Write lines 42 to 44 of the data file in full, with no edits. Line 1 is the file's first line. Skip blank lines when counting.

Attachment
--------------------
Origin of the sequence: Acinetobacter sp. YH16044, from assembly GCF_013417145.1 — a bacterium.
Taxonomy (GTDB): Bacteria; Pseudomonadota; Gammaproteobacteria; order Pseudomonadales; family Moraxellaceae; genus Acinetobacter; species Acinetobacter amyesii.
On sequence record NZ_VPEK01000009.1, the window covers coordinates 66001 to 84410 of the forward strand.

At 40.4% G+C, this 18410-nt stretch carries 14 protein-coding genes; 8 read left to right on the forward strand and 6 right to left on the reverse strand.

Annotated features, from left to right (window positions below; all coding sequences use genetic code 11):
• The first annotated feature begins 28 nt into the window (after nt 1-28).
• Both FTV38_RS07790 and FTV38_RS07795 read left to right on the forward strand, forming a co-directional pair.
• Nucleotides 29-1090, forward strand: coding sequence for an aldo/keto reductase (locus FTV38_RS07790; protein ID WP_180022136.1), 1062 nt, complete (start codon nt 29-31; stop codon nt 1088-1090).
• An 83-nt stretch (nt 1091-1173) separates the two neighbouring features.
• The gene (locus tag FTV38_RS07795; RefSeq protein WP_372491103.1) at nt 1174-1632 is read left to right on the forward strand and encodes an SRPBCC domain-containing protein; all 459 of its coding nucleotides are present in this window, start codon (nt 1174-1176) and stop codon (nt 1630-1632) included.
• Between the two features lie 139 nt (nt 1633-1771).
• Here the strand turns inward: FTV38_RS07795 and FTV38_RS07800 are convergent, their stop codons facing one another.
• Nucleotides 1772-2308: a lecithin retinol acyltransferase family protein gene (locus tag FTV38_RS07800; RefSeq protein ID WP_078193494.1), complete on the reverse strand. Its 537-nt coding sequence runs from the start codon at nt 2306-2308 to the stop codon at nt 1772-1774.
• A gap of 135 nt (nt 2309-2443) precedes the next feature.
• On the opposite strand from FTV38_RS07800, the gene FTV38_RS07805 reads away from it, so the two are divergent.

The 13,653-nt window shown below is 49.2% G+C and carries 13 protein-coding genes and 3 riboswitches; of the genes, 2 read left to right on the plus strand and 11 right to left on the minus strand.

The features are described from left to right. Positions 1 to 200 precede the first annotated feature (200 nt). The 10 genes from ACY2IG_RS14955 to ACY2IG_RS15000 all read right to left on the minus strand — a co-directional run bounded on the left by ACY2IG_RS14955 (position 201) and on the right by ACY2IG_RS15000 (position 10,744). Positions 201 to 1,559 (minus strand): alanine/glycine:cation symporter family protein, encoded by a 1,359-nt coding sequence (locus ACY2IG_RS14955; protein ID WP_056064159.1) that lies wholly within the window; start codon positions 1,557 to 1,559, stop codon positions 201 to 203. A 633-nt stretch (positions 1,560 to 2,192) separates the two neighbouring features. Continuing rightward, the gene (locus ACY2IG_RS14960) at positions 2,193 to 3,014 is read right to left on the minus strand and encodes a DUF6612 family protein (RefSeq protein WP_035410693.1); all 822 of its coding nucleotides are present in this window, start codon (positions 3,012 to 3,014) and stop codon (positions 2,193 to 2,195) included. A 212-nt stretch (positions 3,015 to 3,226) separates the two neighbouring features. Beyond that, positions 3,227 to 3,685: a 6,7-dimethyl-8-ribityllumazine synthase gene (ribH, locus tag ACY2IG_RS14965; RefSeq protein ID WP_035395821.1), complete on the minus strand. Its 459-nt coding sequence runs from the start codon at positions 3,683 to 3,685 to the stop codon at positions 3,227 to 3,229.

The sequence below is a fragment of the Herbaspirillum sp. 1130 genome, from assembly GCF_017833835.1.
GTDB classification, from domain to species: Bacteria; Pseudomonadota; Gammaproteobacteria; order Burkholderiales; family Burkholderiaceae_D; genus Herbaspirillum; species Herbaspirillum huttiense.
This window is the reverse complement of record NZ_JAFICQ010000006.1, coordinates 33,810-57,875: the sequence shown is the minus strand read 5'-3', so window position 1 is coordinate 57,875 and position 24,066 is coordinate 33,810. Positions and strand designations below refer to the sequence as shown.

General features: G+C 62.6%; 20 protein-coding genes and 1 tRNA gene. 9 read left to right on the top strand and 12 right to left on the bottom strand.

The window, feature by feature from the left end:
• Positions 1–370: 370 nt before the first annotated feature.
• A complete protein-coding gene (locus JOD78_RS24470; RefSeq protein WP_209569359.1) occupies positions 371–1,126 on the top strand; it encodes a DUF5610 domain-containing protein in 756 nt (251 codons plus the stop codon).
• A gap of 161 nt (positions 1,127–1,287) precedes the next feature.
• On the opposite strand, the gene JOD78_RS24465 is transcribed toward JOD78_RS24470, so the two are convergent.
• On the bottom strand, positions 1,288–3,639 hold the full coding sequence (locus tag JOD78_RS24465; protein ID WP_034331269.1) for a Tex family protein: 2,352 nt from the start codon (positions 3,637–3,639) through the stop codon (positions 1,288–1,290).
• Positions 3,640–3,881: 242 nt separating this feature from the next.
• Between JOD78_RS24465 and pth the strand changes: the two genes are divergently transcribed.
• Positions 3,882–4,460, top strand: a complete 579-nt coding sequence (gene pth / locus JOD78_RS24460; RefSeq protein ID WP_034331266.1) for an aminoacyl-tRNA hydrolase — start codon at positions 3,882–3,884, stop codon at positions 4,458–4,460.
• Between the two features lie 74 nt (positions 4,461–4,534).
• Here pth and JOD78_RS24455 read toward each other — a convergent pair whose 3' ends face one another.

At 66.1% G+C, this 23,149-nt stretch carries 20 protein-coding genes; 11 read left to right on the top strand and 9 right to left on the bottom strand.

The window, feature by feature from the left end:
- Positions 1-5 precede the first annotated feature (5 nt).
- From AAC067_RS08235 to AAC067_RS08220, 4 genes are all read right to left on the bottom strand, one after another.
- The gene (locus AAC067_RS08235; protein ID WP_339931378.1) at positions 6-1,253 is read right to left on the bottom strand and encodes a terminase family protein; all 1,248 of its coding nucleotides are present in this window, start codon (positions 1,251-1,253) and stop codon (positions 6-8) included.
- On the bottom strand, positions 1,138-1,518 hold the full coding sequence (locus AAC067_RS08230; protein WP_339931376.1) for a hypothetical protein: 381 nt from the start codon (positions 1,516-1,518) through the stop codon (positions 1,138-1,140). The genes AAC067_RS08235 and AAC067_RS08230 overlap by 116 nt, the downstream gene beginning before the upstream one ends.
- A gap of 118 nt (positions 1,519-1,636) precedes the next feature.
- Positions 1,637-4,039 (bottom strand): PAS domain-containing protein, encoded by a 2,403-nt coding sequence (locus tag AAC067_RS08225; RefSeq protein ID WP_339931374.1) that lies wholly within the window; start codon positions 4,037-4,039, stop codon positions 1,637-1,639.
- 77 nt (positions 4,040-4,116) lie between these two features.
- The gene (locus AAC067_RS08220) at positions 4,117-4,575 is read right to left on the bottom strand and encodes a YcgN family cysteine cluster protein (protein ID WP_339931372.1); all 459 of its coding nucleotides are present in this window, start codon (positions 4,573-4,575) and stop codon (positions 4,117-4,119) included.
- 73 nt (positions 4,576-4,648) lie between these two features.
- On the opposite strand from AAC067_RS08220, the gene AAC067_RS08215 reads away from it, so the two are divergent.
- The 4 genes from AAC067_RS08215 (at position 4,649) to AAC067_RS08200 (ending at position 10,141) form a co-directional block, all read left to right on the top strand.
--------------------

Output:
- The gene (locus AAC067_RS08220) at positions 4,117-4,575 is read right to left on the bottom strand and encodes a YcgN family cysteine cluster protein (protein ID WP_339931372.1); all 459 of its coding nucleotides are present in this window, start codon (positions 4,573-4,575) and stop codon (positions 4,117-4,119) included.
- 73 nt (positions 4,576-4,648) lie between these two features.
- On the opposite strand from AAC067_RS08220, the gene AAC067_RS08215 reads away from it, so the two are divergent.